The PKK is listed as a terrorist organization by NATO, the United States and the European Union among others.Until recently the PKK carried out a Maoist type people's struggle against the Turkish government. It had guerrilla bases in northern Iraq. The conflict between the PKK and Turkey resulted in over 40,000 deaths.
On 21 March 2013, Abdullah Öcalan, the PKK leader, from his jail in Turkey declared a ceasefire between the PKK and the Turkish state. Ocalan's statement read:
"Let guns be silenced and politics dominate... a new door is being opened from the process of armed conflict to democratization and democratic politics. It's not the end. It's the start of a new era."Murat Karayilan the functional leader of the PKK promised to implement the ceasefire and claimed that the PKK was as ready for peace as war. Turkish president Recep Erdogan welcomed the statement. Ocalan had been arrested in 1999 in Nairobi, Kenya, by the CIA and Turkish authorities and taken to Turkey where he was sentenced to death. The sentence was later changed to life imprisonment. For years he was held as the sole prisoner on an island. After international observers complained about the conditions of his incarceration, several other PKK prisoners were sent to the island and he is allowed to visit them from time to time.
His trial and conviction have been the subject of controversy:
In 2005, the European Court of Human Rights ruled that Turkey had violated articles 3, 5 and 6 of the European Convention of Human Rights by granting Öcalan no effective remedy to appeal his arrest and sentencing him to death without a fair trial. Öcalan's request for a retrial was refused by Turkish court.While in jail Ocalan read widely and wrote several books. He radically changed his ideology after reading several western social theorists.
His earlier ideology was a version of Marxism and the PKK had adopted a Maoist-type people's struggle for some time. Murray Bookchin the US libertarian anarchist and environmentalist was one of the strongest influences upon Ocalan causing him to reject Marxism altogether as Bookchin had also done:
Bookchin was an anti-capitalist and vocal advocate of the decentralisation of society along ecological and democratic lines. His writings on libertarian municipalism, a theory of face-to-face, assembly democracy, had an influence on the Green movement and anti-capitalist direct action groups such as Reclaim the Streets.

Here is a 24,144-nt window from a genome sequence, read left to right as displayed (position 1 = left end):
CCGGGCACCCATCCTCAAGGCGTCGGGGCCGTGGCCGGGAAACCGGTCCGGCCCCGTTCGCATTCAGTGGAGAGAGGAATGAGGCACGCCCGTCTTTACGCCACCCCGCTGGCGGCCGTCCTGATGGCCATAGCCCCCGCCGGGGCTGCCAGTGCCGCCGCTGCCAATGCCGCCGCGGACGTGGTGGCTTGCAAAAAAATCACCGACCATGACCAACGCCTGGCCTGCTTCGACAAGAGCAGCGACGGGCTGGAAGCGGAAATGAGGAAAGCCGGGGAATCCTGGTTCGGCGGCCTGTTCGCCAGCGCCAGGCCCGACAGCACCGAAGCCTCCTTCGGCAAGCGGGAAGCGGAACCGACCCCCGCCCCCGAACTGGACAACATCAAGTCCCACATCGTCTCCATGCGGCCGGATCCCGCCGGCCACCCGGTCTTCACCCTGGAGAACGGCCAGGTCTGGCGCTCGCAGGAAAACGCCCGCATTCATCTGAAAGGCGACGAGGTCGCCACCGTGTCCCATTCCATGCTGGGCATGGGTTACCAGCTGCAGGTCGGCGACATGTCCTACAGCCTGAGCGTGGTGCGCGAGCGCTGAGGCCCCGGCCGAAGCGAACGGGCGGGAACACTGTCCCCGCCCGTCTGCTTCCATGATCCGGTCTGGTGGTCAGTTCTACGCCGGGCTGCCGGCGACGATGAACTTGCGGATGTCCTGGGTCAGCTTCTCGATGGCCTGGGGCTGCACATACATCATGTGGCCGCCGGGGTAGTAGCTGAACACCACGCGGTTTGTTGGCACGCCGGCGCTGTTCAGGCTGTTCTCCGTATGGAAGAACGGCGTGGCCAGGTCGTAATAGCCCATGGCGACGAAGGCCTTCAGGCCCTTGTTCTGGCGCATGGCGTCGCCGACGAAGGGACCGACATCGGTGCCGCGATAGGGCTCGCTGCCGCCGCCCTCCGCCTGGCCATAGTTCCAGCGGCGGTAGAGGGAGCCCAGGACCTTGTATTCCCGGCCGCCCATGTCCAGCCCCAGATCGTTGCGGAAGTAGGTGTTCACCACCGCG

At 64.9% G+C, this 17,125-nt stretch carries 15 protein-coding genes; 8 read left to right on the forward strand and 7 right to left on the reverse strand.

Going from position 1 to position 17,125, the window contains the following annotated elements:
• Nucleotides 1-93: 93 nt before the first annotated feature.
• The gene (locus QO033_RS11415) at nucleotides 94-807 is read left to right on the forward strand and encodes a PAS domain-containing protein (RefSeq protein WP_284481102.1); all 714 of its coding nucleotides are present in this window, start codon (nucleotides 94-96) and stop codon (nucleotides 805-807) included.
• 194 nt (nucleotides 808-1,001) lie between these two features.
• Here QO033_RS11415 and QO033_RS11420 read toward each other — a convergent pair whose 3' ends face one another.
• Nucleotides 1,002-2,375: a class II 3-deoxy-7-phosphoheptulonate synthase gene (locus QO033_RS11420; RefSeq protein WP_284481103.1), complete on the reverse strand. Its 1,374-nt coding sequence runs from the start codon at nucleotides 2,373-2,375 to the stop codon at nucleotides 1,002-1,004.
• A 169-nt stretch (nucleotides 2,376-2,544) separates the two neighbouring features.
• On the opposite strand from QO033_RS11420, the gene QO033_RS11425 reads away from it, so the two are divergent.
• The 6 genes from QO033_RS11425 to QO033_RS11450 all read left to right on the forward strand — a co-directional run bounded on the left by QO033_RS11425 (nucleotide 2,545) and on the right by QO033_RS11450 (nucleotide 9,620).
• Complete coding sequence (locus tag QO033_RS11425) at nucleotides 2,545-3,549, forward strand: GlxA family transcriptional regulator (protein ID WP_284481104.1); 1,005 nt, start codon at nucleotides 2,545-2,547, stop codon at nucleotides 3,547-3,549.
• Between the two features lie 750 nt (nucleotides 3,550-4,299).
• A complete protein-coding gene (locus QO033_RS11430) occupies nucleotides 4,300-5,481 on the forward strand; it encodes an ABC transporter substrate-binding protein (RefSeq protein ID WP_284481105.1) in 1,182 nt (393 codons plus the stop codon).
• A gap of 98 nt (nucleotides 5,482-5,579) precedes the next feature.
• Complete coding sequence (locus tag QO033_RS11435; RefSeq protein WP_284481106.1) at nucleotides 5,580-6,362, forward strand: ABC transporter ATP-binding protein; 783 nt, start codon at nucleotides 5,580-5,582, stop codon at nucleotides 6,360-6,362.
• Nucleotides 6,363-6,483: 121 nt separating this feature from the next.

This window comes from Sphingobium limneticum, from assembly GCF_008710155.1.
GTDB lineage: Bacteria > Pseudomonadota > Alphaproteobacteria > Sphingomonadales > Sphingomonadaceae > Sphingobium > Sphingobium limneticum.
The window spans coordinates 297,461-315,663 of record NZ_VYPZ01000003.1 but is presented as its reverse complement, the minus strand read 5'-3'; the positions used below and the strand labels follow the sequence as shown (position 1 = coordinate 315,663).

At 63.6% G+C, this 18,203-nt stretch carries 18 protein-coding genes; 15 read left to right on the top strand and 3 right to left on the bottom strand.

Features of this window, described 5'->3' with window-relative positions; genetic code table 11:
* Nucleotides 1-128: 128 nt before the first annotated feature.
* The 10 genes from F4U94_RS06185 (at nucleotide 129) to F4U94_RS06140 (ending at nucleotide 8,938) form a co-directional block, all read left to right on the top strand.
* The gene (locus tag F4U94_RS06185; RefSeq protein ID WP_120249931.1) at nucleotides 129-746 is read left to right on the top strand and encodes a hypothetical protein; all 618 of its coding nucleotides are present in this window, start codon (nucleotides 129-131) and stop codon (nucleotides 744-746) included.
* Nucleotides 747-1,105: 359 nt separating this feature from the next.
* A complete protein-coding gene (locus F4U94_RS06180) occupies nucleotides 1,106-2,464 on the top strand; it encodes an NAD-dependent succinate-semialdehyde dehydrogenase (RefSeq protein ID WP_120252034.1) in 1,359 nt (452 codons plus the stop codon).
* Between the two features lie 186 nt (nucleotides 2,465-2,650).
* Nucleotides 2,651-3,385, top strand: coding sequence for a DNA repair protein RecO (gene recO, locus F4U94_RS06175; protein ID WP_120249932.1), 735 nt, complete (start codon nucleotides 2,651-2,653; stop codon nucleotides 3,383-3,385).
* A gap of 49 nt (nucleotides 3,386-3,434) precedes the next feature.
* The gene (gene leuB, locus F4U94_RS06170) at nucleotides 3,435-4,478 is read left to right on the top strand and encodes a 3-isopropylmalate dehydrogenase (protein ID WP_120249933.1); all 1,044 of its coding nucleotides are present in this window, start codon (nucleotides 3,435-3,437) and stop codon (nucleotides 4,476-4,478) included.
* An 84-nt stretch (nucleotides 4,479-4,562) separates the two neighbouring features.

As an article in the Guardian points out, the Kurds are attempting to apply Bookchin's model of libertarian municipalism. There are to be numerous self-governing municipalities based upon principles of direct democracy:
".. the Kurdish struggle could become a model for a wordwide movement towards genuine democracy, co-operative economy, and the gradual dissolution of the bureaucratic nation-state."The author, David Graeber, notes that throughout Rojava popular assemblies have been created. These groups are chosen so as to reflect ethnic balance and thus lessen tension between varied religious and ethnic groups:
Popular assemblies have been created as the ultimate decision-making bodies, councils selected with careful ethnic balance (in each municipality, for instance, the top three officers have to include one Kurd, one Arab and one Assyrian or Armenian Christian, and at least one of the three has to be a woman), there are women’s and youth councils,
Western media howl that Turkish tanks are right there on the border and could easily cross over into Kobane and help rout the Islamic State. Yet, they do not move. This should hardly be surprising. The Turks do not want to empower the PKK a group they battled with for ages. Nor do they want to provoke the Islamic State to launch reprisal attacks into Turkish territory. Not only that but the Kurds have more or less an undeclared truce with Assad. They are interested in the security and development of the territory they occupy and in which they are the majority. They are not particularly interested in overthrowing Assad. This view is anathema both to Turkey and other Syrian rebels. Ironically, the Kurds also do not want Turkey to intervene. What they want is help in the way of arms. They protest because Turkey is preventing Kurds from crossing into Syria to help their compatriots. The last thing they want is to have their territory invaded by the Turkish military.